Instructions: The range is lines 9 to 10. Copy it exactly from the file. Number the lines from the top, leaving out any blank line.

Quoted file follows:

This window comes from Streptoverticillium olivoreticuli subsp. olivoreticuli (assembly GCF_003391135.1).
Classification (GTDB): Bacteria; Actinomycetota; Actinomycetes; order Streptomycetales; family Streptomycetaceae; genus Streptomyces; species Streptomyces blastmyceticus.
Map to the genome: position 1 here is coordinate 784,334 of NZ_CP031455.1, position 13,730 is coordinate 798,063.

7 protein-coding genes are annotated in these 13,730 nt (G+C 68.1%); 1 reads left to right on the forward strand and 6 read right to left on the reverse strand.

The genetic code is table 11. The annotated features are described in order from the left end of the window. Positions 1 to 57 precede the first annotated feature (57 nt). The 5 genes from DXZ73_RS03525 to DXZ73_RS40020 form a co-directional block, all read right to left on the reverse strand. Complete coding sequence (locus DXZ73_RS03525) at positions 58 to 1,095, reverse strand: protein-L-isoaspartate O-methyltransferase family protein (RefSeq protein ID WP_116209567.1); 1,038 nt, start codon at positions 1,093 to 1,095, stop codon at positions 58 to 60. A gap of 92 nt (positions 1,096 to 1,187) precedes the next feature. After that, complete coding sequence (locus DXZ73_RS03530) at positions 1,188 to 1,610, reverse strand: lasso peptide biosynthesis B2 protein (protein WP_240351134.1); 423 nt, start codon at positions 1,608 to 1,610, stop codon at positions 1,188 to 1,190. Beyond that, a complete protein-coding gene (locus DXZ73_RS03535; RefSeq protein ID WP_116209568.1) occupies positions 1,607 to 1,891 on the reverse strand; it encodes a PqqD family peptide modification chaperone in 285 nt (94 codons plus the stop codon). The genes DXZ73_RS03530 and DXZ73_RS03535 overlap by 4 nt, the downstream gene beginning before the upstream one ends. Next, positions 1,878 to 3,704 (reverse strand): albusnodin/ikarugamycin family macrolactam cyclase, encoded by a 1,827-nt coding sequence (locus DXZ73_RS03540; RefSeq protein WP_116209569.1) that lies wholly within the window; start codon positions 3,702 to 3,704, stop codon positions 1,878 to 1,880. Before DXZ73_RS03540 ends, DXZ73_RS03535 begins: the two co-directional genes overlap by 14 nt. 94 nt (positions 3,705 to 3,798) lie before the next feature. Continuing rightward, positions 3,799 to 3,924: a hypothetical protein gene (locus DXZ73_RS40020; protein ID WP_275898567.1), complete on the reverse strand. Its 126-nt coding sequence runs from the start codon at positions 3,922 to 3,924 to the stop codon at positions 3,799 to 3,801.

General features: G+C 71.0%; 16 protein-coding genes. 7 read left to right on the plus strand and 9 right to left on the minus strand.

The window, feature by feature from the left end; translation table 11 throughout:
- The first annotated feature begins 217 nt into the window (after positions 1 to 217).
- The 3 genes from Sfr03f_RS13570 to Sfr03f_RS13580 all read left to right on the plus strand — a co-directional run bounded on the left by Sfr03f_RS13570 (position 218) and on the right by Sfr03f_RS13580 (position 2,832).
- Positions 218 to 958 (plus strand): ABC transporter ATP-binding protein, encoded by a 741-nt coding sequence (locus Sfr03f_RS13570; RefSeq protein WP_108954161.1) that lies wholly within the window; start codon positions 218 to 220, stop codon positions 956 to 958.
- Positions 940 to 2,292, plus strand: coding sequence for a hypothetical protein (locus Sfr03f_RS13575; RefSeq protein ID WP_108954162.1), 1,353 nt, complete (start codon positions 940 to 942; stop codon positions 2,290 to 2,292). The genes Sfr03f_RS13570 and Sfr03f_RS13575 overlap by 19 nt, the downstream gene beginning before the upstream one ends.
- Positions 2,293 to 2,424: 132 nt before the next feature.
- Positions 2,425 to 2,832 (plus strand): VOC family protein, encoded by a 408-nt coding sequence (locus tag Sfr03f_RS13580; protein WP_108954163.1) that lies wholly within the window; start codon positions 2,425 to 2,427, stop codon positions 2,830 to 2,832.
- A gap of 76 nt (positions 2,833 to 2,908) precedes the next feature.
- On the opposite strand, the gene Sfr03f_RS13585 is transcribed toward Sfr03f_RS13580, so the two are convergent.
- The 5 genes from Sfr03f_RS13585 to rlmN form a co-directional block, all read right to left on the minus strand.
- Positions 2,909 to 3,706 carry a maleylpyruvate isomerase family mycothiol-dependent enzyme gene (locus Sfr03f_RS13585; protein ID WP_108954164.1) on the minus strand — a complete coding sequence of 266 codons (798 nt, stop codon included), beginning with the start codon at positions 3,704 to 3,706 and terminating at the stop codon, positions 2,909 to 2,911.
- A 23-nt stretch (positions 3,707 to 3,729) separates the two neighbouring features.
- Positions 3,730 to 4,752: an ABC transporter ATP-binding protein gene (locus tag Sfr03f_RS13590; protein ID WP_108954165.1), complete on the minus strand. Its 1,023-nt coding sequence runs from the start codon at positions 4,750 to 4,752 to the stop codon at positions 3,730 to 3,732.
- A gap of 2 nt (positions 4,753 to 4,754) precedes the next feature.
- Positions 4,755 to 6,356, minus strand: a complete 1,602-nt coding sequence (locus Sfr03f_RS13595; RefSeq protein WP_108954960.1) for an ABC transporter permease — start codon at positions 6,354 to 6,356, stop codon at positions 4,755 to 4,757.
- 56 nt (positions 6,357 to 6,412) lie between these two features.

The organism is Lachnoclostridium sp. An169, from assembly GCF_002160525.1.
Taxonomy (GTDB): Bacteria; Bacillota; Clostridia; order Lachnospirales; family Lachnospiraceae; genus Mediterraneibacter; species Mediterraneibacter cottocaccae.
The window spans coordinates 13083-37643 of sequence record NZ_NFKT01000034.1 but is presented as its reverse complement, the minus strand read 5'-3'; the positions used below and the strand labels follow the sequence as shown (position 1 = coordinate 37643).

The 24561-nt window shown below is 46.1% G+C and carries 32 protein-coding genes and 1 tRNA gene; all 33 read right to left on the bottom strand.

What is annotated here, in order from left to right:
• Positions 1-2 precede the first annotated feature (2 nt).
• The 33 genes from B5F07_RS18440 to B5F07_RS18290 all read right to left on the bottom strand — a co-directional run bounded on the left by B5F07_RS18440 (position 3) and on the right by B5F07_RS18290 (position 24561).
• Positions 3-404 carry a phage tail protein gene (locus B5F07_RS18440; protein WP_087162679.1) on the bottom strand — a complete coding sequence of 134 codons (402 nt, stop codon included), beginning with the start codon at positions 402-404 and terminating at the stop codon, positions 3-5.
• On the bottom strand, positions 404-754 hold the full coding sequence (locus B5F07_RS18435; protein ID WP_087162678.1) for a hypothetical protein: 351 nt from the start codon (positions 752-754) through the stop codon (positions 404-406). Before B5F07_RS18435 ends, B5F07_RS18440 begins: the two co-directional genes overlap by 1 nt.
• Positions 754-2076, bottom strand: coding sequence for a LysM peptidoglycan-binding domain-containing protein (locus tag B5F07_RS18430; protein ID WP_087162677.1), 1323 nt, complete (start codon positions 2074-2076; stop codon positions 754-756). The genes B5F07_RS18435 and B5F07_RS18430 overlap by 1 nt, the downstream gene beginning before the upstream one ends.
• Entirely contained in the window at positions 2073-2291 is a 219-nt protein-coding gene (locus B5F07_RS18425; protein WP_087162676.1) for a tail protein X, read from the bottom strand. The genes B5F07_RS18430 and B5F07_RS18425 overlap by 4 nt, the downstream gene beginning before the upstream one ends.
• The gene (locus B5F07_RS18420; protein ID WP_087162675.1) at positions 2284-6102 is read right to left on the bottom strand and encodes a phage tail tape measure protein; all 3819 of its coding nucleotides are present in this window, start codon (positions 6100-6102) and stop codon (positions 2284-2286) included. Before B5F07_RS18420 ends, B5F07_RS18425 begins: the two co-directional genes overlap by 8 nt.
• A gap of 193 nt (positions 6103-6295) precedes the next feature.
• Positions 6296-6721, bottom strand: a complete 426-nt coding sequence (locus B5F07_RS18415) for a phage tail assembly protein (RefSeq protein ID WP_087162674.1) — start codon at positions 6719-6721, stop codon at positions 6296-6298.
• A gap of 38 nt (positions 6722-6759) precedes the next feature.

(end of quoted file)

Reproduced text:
- The 3 genes from Sfr03f_RS13570 to Sfr03f_RS13580 all read left to right on the plus strand — a co-directional run bounded on the left by Sfr03f_RS13570 (position 218) and on the right by Sfr03f_RS13580 (position 2,832).
- Positions 218 to 958 (plus strand): ABC transporter ATP-binding protein, encoded by a 741-nt coding sequence (locus Sfr03f_RS13570; RefSeq protein WP_108954161.1) that lies wholly within the window; start codon positions 218 to 220, stop codon positions 956 to 958.